Crime victims have rights, too

Only 30 years ago, crime victims had no rights, access to crime victim compensation, or services to help rebuild their lives.

They were often excluded from courtrooms, treated as an afterthought by the criminal justice system, and denied an opportunity to speak at sentencing. Yet through decades of advocacy and hard work, we have come a long way.

The Louisiana Department of Public Safety and Corrections (DPSC) is observing National Crime Victims’ Rights Week, April 21-27.

This year’s theme – New Challenges, New Solutions – celebrates the spirit of the many crime victims and their families who work for justice and understanding.

Today, all states have enacted crime victims’ rights laws and established crime victim compensation funds. More than 10,000 victim service agencies help victims throughout the nation.

Every year, states and localities receive millions of federal dollars to support these services. But National Crime Victims’ Rights Week reminds us that many challenges remain. Crime victims’ rights are not universal and are often not enforced. Only a small percentage of victims receive crime victim compensation, which is usually limited to victims of violent crime. According to last year’s National Crime Victimization Survey, more than 50 percent of violent crimes were not reported to police in 2006-2010. In addition, a 2011 report called the Use of Victim Services Agencies by Victims of Serious Violent Crime showed that only 9 percent of violent crime victims received needed services in the 1993-2009 timeframe.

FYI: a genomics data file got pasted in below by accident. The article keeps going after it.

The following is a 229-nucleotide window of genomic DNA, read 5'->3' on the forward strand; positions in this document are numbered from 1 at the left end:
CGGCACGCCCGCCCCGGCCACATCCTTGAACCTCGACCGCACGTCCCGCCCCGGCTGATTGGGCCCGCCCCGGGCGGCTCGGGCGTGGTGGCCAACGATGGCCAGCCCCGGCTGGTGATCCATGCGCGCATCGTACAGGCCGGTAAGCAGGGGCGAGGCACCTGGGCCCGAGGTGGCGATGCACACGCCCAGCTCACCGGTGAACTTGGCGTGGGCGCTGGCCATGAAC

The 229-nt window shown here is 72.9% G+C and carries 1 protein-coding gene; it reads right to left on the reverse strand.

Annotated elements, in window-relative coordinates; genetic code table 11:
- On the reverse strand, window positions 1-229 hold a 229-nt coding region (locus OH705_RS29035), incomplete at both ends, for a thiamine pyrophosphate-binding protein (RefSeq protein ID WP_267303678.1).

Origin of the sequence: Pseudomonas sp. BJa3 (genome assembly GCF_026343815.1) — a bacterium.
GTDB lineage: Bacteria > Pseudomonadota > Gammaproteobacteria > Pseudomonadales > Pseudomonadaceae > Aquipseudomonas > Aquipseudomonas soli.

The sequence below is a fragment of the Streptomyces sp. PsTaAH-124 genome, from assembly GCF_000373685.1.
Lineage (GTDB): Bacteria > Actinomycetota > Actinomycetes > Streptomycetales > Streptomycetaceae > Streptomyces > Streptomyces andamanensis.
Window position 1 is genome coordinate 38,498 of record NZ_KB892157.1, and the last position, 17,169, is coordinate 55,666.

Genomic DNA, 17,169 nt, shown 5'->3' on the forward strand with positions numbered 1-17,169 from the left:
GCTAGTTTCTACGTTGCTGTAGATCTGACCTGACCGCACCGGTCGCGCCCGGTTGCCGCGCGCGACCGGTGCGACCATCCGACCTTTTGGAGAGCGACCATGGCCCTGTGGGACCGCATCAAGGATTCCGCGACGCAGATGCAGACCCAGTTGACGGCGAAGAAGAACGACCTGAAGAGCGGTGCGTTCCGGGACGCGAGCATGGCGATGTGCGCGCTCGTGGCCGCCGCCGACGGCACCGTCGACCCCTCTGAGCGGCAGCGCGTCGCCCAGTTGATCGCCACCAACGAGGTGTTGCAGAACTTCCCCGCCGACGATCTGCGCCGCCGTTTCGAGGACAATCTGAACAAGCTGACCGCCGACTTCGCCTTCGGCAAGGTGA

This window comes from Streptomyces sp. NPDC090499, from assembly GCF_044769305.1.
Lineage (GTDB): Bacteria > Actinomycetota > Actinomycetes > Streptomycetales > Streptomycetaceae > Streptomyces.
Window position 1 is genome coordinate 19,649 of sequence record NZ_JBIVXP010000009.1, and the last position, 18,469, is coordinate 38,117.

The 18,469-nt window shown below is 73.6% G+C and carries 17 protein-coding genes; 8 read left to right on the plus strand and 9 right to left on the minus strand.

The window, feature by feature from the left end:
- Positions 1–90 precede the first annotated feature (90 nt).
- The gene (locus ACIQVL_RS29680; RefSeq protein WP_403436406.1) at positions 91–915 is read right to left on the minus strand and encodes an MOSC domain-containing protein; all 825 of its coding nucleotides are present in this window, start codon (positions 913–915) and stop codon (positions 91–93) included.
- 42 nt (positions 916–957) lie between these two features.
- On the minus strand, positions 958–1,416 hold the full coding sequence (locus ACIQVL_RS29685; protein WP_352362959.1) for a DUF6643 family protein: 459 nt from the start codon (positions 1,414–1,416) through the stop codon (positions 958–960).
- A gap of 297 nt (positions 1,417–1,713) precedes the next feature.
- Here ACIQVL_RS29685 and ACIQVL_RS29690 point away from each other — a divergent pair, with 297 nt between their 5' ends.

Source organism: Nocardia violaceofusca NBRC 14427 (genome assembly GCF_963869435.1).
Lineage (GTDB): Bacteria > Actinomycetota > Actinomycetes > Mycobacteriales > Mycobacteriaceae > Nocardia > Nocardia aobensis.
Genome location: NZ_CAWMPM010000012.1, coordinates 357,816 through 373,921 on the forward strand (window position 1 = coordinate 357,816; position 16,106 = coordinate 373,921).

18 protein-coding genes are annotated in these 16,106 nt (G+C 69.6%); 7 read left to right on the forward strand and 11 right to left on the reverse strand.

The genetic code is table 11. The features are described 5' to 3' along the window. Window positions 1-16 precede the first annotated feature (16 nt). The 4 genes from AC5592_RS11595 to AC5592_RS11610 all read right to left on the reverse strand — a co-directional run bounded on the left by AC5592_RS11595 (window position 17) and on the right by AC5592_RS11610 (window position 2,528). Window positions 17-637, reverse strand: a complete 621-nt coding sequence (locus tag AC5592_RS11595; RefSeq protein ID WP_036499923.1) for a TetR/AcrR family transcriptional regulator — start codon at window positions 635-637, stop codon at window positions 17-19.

According to DPSC, many corrections, probation and parole employees work as facilitators for victim-offender dialogue sessions and provide information and assistance to victims who are registered through the Department’s Crime Victims Services Bureau (CVSB).

The CVSB registers victims or survivors of crime, or even family members, for notification about the offender once he or she is sentenced to Department of Corrections (DOC) custody, such as housing assignment and projected release dates, release from incarceration by any means, and sentence change due to court action. Staff also works with the Pardon Board and Committee on Parole to provide registered victims notice of parole and pardon hearings. More information and the registration form can be found on LPSC website at (under Victim Services on the left menu) or by calling 1-888-342-6110.

Victims registered through a local District Attorney’s office or through the Louisiana Automated Victim Notification System (LAVNS) should also register with DOC to receive post-conviction information about the offender.

“Our public safety mission and goals specifically address the Department’s commitment to assisting individuals and communities harmed by crime, as well as providing opportunities to offenders to make amends for the harm they have caused,” said DPSC Secretary Jimmy LeBlanc. “If you know someone who is a crime victim, make sure they know about us.”

For more ideas on how to volunteer to help crime victims, visit the U.S. Office for Victims of Crime website at

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Posted by on Apr 26 2013. Filed under Editorial. You can follow any responses to this entry through the RSS 2.0. Both comments and pings are currently closed.

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